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I need to assign a number to each userId. I think this is too much of a query for updating. Is it possible to reduce the number of queries, or is it okay?

def newRanking(groupId: String) = {
    DB.withConnection { implicit con =>
      var rank: List[Int] = util.Random.shuffle(List(1, 2, 3, 4, 5, 6, 7, 8, 9, 10, 11, 12, 13, 14, 15, 16, 17, 18, 19, 20, 21, 22, 23, 24, 25, 26, 27, 28, 29, 30, 31, 32, 33, 34, 35, 36, 37, 38, 39, 40, 41, 42, 43, 44, 45, 46, 47, 48, 49, 50))
      var i = 0
      val sql = SQL("SELECT userId FROM `groupInformation` WHERE groupId={groupId} limit 50").on("groupId" -> groupId)
      sql().map { row =>
        SQL("update groupInformation set rank={rank} where groupId={groupId} and userId={userId}").on("groupId" -> groupId, "rank" -> rank(i), "username" -> row[String]("userId")).executeUpdate()
        i += 1
      }.toList
    }
  }
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  • 1
    \$\begingroup\$ You already asked essentially the same question about putting SQL queries in a loop here: codereview.stackexchange.com/questions/54783/… \$\endgroup\$ – Gangstead Jun 25 '14 at 14:31
  • \$\begingroup\$ @Gangstead you can see they are not same \$\endgroup\$ – Govind Singh Nagarkoti Jun 25 '14 at 14:33
  • \$\begingroup\$ The queries are different, but the root misunderstanding of SQL is the same. Get the SQL working in one query in a SQL client, then the Scala will be straight forward. \$\endgroup\$ – Gangstead Jun 25 '14 at 14:37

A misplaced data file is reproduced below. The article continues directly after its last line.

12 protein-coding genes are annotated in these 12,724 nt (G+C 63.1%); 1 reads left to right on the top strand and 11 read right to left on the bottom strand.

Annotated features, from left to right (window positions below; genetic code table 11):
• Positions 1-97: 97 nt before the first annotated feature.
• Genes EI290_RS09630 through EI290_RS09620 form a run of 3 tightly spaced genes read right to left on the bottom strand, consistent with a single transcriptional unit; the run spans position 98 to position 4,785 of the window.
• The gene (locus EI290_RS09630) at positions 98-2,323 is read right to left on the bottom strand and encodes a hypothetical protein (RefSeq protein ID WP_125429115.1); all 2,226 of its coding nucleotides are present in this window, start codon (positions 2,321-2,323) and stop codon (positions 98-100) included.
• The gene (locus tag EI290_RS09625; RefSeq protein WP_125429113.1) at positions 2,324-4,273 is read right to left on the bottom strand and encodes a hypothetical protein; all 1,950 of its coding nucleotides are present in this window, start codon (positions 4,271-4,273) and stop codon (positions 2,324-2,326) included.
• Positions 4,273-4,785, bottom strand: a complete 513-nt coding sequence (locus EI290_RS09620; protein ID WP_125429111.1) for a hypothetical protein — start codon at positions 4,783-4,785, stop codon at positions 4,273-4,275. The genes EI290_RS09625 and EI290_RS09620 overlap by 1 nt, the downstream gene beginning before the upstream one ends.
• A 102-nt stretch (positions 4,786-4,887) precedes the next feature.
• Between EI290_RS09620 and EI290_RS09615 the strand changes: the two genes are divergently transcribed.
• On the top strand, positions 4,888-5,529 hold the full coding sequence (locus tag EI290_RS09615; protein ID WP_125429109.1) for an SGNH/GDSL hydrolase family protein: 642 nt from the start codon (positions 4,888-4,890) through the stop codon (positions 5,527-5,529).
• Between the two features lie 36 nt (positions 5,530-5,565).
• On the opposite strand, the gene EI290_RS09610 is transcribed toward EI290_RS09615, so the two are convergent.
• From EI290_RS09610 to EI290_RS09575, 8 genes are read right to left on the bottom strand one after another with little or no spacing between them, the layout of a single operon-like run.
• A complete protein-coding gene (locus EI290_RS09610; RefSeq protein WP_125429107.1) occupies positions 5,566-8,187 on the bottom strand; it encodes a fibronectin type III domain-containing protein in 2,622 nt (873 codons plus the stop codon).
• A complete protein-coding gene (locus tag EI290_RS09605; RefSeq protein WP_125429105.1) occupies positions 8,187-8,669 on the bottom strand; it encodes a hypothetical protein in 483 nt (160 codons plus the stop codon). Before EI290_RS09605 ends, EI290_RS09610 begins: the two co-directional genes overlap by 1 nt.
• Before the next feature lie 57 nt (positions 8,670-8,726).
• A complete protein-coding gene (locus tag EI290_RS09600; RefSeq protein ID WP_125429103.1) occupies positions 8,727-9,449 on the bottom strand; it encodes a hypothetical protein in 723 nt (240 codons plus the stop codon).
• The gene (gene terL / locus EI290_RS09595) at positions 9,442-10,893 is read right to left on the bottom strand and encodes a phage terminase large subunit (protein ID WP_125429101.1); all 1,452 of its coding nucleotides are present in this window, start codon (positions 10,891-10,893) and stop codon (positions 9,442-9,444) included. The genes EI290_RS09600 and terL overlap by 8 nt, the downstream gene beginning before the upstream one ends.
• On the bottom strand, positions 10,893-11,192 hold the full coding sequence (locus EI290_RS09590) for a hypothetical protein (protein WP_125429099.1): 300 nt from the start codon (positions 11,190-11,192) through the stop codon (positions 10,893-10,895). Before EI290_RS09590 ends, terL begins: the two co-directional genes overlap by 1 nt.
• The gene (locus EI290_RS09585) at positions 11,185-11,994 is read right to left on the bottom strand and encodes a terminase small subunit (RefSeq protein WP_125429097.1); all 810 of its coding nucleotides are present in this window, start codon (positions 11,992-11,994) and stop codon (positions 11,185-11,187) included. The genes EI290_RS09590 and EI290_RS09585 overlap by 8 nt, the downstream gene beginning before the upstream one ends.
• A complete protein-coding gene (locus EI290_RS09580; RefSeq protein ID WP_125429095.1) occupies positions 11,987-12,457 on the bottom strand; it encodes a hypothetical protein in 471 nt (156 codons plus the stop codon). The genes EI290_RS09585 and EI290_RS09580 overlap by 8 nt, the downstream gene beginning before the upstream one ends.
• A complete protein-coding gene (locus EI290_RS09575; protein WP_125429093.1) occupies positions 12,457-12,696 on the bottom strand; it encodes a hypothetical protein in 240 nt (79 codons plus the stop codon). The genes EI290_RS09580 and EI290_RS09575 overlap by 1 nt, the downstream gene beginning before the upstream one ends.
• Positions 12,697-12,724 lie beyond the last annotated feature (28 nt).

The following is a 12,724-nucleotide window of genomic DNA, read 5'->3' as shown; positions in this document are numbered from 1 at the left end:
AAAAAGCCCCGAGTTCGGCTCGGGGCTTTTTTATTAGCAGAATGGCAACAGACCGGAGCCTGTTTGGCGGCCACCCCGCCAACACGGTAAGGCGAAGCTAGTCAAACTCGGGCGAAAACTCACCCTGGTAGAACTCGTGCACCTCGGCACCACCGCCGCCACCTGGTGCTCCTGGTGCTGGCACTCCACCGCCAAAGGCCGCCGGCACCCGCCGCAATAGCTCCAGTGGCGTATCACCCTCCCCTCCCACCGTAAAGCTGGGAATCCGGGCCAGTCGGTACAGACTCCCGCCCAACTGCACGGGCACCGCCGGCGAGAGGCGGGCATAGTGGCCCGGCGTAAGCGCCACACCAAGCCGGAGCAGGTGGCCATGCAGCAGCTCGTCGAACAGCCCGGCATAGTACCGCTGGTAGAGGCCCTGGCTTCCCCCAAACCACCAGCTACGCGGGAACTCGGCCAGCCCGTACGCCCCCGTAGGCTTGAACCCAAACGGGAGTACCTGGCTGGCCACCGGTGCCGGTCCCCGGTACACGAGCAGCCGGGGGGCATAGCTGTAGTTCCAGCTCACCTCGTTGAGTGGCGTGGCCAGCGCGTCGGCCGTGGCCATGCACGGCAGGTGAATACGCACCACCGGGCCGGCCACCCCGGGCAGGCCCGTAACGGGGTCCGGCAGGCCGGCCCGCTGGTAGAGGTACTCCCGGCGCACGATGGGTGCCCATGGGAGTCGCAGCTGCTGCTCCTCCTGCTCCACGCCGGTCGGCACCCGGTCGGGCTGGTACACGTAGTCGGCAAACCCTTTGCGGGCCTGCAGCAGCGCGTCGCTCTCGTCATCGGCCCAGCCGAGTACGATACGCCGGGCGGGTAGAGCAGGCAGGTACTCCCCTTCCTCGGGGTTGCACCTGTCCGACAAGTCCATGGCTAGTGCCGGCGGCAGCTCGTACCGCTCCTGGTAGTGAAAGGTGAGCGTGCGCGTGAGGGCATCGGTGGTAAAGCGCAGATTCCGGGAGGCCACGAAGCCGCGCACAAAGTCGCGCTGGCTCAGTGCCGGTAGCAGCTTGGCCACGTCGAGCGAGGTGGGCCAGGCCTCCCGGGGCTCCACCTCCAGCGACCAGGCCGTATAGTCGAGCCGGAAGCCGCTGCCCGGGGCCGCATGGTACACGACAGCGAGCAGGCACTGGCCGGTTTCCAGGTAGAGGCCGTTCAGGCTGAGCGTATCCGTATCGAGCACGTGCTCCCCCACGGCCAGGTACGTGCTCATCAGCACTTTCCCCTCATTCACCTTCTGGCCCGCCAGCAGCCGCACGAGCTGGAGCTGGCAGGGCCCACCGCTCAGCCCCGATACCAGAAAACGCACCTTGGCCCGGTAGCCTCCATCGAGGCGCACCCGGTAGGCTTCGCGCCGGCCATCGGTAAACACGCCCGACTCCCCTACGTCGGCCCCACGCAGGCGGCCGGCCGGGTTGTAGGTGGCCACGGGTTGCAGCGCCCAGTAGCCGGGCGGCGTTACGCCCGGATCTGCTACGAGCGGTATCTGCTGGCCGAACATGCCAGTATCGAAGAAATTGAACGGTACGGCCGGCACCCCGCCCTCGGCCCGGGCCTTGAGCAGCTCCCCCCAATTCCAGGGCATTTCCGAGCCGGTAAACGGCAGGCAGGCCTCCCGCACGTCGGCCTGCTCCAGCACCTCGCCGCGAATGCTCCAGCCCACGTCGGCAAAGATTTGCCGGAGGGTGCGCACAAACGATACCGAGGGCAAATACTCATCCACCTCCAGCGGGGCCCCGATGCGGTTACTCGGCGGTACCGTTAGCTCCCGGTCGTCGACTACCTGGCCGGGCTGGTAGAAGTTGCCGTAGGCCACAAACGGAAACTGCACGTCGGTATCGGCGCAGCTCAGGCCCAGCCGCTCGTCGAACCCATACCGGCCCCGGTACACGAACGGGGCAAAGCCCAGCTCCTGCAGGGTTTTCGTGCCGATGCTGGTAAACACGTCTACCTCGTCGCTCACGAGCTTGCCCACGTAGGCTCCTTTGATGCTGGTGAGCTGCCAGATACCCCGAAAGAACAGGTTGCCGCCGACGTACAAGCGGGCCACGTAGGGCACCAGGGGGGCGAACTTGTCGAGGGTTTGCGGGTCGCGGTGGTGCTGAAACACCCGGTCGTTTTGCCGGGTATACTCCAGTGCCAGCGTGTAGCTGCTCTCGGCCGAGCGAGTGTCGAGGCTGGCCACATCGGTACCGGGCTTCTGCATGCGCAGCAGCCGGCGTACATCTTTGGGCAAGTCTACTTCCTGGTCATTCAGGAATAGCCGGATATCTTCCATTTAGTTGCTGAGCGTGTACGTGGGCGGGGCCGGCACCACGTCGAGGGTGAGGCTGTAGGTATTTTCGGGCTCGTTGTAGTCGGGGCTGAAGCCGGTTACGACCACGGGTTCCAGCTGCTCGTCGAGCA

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As I'm sure you've noticed, executing any SQL query in a loop is a bad idea. It would be much better to formulate a statement that accomplishes the entire batch of changes at once.

To achieve that goal, you'll need to combine several ideas:

  • Shuffling using ORDER BY RAND(). Admittedly, the documentation admits:

    RAND() is not meant to be a perfect random generator. It is a fast way to generate random numbers on demand that is portable between platforms for the same MySQL version."

    So, you'll have to decide whether MySQL's idea of randomness is as good as Scala's.

  • A row number generator. Unfortunately, MySQL has no row_number() or rank() function, like some other databases, so you'll need to use a hack.
  • UPDATE using multiple table references.

A statement that you could use is:

UPDATE `groupInformation`
    INNER JOIN (
            SELECT *
                FROM `groupInformation`
                ORDER BY RAND() LIMIT 50
        ) AS shuffled
            ON `groupInformation`.userId = shuffled.userId
    INNER JOIN (
            SELECT @row := 0
        ) AS row_var_decl
    SET `groupInformation`.rank = @row := @row + 1
    WHERE `groupInformation`.groupId = {groupId};

Here's an SQL Fiddle as a demonstration.


As you've noted, the behaviour of the query above is different from the original when there are fewer than 50 matching rows in groupInformation.

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